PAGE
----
DNSCrypt is a network protocol designed by Frank Denis and Yecheng Fu, which authenticates Domain Name System traffic between the user’s computer and recursive name servers.

Running your own dnscrypt server isn’t too difficult to setup and is one sure way logs of your activities are indeed not kept.

This is a step-by-step instruction guide to setup your own dnscrypt server with dnscrypt-wrapper. I have installed mine on Arch Linux VPS, but with a little alteration these instructions can be followed most anywhere.

Install the package from the AUR, so you can install it with Yaourt or Packer

yaourt -S dnscrypt-wrapper

Once installed, you will need to create the keys and setup the init script.

For reference please follow instructions on cofyc/dnscrypt-wrapper

Note: You will need run these commands as root. I create and store these keys in /etc/dnscrypt-wrapper/ this directory will be where I point the init script. Also, you will need to sve the output from the first command dnscrypt-wrapper --gen-provider-keypair this is your public key which you will need to connect. If you forget to save it, you can view it again with dnscrypt-wrapper --show-provider-publickey --provider-publickey-file publicc.key

dnscrypt-wrapper --gen-provider-keypair

dnscrypt-wrapper --gen-crypt-keypair --crypt-secretkey-file=1.keys
dnscrypt-wrapper --gen-cert-file --crypt-secretkey-file=1.key --provider-cert-file=1.cert --provider-publickey-file=public.key --provider-secretkey-file=secret.key

Create an init script in /etc/systemd/system/dnscrypt-wrapper.service this will override the default init script.

replace fbot.is in the example with the name you decide for your own service. You must start --provider-name with 2.dnscrypt-cert.. change --resolver-address= to your preferred dns provider you want to pull dns from, such as Google --resolver-address= I use because I have unbound setup as my dns server on same vps.


ExecStart=/usr/bin/dnscrypt-wrapper --resolver-address= --listen-address= --provider-name=2.dnscrypt-cert.fbot.is --crypt-secretkey-file=${WD}/1.key --provider-cert-file=${WD}/1.cert


Environment wil point to the directory that holds the keys.

Note: you must use a port above 1000 if you are not running as User root. Standard users cannot bind to lower ports, in my example I use port 5357. Since I have unbound setup, I pull from resolver-address=, if you are not using unbound or any other DNS server, you can substitute the --resolver-address= with your preferred DNS provider, like Google --resolver-address= --provider-name must start with 2.dnscrypt-cert.<name>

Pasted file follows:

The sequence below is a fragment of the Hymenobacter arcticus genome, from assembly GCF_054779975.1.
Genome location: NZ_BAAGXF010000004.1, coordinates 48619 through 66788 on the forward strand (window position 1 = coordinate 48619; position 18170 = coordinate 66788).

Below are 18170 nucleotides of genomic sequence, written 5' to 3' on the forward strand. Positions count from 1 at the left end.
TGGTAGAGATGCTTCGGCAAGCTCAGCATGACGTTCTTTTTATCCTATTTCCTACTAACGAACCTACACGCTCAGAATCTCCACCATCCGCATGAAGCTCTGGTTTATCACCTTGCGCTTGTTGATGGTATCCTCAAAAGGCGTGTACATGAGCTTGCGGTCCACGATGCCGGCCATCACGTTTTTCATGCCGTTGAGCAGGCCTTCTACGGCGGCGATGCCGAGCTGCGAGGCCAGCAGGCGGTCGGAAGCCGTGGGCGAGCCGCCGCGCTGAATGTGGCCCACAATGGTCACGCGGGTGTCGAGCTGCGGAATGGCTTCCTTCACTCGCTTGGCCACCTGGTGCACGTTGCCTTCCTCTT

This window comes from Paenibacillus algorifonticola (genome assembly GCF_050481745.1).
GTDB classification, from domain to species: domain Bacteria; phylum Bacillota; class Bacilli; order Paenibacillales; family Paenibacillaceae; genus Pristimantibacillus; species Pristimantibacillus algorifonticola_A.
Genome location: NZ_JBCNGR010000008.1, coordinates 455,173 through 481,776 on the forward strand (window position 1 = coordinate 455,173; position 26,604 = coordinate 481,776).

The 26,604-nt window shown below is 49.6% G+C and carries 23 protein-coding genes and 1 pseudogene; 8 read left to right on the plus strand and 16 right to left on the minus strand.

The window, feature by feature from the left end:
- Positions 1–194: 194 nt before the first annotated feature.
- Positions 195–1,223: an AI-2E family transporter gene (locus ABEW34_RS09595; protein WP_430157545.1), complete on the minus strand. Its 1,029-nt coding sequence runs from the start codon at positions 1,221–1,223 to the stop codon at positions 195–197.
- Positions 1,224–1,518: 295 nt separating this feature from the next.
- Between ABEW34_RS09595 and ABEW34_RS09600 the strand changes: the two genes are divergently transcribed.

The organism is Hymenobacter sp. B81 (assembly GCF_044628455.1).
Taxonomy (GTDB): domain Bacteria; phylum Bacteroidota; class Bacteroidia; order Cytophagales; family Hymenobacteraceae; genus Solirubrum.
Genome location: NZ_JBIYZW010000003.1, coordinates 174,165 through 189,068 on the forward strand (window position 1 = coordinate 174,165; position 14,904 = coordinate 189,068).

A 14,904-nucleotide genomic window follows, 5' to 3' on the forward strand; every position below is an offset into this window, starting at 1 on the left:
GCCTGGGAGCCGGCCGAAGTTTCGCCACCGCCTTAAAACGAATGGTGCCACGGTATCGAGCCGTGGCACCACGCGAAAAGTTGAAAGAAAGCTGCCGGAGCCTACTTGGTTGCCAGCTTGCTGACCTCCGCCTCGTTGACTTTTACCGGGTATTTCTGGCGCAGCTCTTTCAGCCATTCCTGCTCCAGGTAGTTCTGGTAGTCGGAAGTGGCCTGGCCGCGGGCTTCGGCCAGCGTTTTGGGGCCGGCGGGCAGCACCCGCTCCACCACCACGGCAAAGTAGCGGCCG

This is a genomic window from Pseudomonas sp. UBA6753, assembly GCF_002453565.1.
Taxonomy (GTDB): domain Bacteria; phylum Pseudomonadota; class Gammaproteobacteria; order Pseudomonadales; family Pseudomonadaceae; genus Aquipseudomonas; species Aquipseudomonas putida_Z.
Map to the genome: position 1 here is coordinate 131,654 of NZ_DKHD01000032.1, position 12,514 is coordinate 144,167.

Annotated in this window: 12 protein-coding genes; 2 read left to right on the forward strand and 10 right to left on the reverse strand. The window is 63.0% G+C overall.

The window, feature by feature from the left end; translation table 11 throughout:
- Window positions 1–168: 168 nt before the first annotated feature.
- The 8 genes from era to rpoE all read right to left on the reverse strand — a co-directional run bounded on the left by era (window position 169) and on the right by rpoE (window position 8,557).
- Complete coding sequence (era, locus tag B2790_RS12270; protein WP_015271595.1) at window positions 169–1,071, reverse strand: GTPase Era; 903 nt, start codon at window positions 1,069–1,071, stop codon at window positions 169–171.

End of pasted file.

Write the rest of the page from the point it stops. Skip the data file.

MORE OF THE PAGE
Enable and Start the service.

systemctl daemon-reload
systemctl enable dnscrypt-wrapper@fbot.is.service
systenctl start dnscrypt-wrapper@fbot.is.service

replace fbot.is with your own unique name

Setup dnscrypt-proxy on your localhost to connect with your server

Install dnscrypt-proxy

sudo pacman -S dnscrypt-proxy

Open /usr/share/dnscrypt-proxy/dnscrypt-resolvers.csv in Vim and add your server info to the bottom of the file

Mine would look like this:

fbot.is,Primary Transgress Anycast DNS Resolver,Transgress Inc public primary Anycast DNS Resolver,Anycast,,http://transgress.io,1,yes,yes,yes,,2.dnscrypt-cert.fbot.is,0A5A:7E03:EFA5:102F:14BC:B28F:8B1D:1B98:212F:677E:8006:A120:2279:1799:567B:F009,

create a socket and init script in /etc/systemd/system/

# /etc/systemd/system/dnscrypt-proxy@fbot.is.socket

Description=dnscrypt-proxy listening socket



Create init script:

# /etc/systemd/system/dnscrypt-proxy@.service

Description=DNSCrypt client proxy

ExecStart=/usr/bin/dnscrypt-proxy --ephemeral-keys --resolver-name=%i

Enable the socket and start the service

systemctl daemon-reload
systemctl enable dnscrypt-proxy@fbot.is.socket
systemctl start dnscrypt-proxy@fbot.is.socket
systemctl start dnscrypt-proxy@fbot.is.service

It should now be able to connect to your dnscrypt server.

If there are issues, check the logs and ensure iptables isn’t blocking.